Who Was Thomas Jefferson?
Thomas Jefferson, one of the true American lions, was a man of enormous accomplishments. Jefferson was driven by a undiminished vision, progressive and essentially religious, and by an unswerving and undiminished optimism. While chiefly a politician--he was a Albemarle representative in the Virginia House of Delegates, Governor of Virginia, Minister Plenipotentiary to France, Secretary of State in Washington's administration, Vice-President and two-term President--he was also a husbandman, lawyer, politician, political philosopher, educationalist, moralist, religionist, meteorologist, paleontologist, architect, philologist, musician, aesthetician, and tinkerer and inventor, inter alia. This site has come about in some effort to expiscate (to fish out) the breadth and depth of Jefferson's vision, by coming to know the man, chiefly through his writings. In the pages of this site, I offer numerous essays, book reviews, and videos on Jefferson, a timeline of his life, and a library listing the books I have published on Jefferson--autographed copies of several are for sale--and several e-books which you can purchase.
Thomas Jefferson's Monticello
“Architecture is my delight,” said Jefferson, according to another recollection of Margaret Bayard Smith, “and putting up and pulling down, one of my favorite amusements.” Begun in 1768, it was mostly finished in 1809, after his presidency. No other structure tells us so much about the mind of Jefferson as does Monticello. That it was mostly ever under construction of some sort indicates that putting up and pulling down was done at least as much for its own sake as for the telos--that a building as well as a person was ever in the process of consruction/reconstruction. UNESCO lists Monticello and the University of Virginia’s Central Grounds, each of fine illustration of the neo-Classicism he introduced to the young country, among sites of “outstanding value,” along with Versailles, the Great Wall of China, the Acropolis of Athens, and the Taj Mahal.
Jefferson the Man
"Political events are scarcely interesting to a man who looks on them from high ground. There is always war in one place, evolution in another, pestilence in a third, interspersed with spots of quiet. These chequers shift places but they do not vanish, so that to an eye which extends itself over the whole earth there is always uniformity of prospect.” TJ to James Curie, 27 Sept. 1785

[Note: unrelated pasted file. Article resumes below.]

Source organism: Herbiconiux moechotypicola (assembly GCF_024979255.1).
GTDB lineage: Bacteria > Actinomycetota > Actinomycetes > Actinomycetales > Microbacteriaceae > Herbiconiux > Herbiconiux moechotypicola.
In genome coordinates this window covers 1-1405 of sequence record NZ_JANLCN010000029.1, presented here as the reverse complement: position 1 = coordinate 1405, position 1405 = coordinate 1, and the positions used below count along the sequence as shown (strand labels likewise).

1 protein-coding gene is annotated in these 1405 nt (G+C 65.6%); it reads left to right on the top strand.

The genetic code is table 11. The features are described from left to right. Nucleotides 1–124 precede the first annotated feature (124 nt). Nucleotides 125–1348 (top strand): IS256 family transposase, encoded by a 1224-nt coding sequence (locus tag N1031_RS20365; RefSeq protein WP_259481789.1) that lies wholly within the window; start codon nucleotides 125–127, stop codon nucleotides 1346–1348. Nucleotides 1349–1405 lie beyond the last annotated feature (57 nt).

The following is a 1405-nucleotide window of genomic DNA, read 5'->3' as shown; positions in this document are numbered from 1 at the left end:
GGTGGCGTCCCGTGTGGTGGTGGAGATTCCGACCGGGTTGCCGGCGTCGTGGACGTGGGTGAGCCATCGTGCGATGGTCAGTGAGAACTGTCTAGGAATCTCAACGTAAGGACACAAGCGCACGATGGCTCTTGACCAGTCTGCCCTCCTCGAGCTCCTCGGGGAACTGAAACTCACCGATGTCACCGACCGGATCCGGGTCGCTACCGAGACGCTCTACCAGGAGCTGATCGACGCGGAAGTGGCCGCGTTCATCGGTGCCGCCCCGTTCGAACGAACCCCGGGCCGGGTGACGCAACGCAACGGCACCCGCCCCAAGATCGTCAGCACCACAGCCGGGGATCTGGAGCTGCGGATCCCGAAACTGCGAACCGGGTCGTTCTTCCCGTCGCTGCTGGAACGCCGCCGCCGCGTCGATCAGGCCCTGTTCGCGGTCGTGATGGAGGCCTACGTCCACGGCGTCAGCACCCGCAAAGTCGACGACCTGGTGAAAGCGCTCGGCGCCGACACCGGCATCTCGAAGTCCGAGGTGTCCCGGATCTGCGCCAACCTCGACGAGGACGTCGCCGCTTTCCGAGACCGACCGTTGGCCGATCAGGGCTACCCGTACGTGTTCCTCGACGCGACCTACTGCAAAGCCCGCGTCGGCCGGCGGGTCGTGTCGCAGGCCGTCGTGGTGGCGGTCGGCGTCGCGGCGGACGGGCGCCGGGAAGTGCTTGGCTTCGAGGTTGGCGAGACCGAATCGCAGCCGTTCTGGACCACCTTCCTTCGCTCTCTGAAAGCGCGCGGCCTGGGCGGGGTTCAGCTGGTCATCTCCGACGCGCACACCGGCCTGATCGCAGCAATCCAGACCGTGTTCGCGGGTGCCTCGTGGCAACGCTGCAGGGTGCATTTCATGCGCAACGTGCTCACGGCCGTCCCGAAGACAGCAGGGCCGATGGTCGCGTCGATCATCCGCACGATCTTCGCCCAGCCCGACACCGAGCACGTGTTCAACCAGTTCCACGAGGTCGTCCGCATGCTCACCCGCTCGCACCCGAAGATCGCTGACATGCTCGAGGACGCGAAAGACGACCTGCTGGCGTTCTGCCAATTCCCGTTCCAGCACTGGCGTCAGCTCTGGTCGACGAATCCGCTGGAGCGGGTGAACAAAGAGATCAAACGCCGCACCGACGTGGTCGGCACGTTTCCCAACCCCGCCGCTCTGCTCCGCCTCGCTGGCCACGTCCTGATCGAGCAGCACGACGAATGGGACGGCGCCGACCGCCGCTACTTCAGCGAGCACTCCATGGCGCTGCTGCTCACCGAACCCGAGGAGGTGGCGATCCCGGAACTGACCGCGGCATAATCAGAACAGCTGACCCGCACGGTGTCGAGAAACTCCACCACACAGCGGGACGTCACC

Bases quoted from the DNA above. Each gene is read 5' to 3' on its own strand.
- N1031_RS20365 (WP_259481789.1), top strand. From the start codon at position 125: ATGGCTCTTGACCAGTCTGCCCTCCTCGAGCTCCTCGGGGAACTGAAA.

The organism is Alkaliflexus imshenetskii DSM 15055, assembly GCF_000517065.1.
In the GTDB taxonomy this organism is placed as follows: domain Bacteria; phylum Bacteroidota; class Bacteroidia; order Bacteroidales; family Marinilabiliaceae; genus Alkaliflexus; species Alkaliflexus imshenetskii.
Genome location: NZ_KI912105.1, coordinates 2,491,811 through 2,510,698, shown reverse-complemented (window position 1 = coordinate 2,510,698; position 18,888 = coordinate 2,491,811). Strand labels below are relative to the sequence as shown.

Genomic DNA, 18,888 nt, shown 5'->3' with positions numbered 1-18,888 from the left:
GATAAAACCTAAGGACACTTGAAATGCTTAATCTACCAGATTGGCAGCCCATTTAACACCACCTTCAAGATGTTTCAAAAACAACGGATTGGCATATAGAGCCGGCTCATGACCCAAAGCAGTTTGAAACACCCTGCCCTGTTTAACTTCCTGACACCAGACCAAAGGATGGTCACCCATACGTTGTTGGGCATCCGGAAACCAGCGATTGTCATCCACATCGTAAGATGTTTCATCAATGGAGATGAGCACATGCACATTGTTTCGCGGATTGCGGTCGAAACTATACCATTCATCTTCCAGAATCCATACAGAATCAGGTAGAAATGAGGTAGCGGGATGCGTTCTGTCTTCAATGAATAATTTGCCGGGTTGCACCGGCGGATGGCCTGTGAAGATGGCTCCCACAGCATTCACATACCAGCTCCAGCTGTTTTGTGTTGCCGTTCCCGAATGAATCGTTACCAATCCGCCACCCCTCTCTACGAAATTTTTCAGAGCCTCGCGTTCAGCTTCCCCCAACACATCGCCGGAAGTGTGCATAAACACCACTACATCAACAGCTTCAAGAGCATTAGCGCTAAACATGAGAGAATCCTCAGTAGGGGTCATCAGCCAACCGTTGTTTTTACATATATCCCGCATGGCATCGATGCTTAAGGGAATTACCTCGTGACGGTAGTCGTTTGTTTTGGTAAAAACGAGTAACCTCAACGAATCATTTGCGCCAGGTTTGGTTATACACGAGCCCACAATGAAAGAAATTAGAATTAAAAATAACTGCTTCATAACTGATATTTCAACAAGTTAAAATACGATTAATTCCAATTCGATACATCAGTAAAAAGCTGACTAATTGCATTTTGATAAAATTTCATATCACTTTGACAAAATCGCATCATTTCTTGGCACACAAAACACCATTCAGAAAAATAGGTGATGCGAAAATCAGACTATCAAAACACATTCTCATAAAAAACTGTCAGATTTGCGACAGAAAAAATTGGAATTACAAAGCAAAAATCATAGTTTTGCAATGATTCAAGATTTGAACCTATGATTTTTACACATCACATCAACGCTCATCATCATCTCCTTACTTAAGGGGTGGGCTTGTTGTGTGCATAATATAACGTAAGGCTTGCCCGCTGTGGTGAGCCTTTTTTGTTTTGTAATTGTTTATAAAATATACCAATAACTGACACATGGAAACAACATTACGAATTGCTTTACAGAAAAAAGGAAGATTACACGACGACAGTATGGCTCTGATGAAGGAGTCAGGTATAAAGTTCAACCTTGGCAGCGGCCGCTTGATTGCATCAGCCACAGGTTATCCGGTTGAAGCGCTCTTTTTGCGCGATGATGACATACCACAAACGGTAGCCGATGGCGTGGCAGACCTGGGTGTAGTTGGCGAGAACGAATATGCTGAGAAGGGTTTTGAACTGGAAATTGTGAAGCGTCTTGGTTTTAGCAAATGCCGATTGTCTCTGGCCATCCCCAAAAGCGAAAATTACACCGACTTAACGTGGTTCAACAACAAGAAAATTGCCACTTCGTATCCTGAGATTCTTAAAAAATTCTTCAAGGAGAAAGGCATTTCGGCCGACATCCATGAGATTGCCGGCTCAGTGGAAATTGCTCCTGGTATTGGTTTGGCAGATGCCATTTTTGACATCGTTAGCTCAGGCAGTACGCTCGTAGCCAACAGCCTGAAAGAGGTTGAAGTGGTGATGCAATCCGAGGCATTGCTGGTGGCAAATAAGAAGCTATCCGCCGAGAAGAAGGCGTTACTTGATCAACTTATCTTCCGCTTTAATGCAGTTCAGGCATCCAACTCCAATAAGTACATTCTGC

“The plan of my journey, as well as of my life, being to take things by the smooth handle, few occur which have not something tolerable to offer me.” TJ to Madame de Tott, 5 Apr. 1787
“There is not a sprig of grass that shoots uninteresting to me.” TJ to Martha Jefferson Randolph, 23 Dec. 1790
“I have the consolation too of having added nothing to my private fortune, during my public service, and of retiring with hands as clean as they are empty. ” TJ to Le Comte Diodati, 29 Mar. 1807
“Men come into business at first with visionary principles. It is practice alone which can correct & conform them to the actual current of affairs. In the meantime those to whom their errors were first applied have been their victims.” TJ to James Madison, 25 May 1788
Science & Progress
"Education … engrafts a new man on the native stock, and improves what in his nature was vicious and perverse into qualities of virtue and social worth. And it cannot be but that each generation succeeding to the knowledge acquired by all those who preceded it, adding to it their own acquisitions and discoveries, and handing the mass down for successive and constant accumulation, must advance the knowledge and well-being of mankind, not infinitely, as some have said, but indefinitely, and to a term which no one can fix and foresee." Rockfish Gap Report, 1818
“It is often said there have been shining examples of men of great abilities, in all businesses of life, without any other science than what they had gathered from conversation and intercourse with the world. But, who can say what these men would not have been, had they started in the science on the shoulders of a Demosthenes or Cicero, of a Locke, or Bacon, or a Newton?” TJ to John Brazier, 1819
“If the condition of man is to be progressively ameliorated, as we fondly hope and believe, education is to be the chief instrument in effecting it.” TJ to M. Jullien, 23 July 1818
“Our views are catholic for the improvement of our country by science.” TJ to George Ticknor, 1823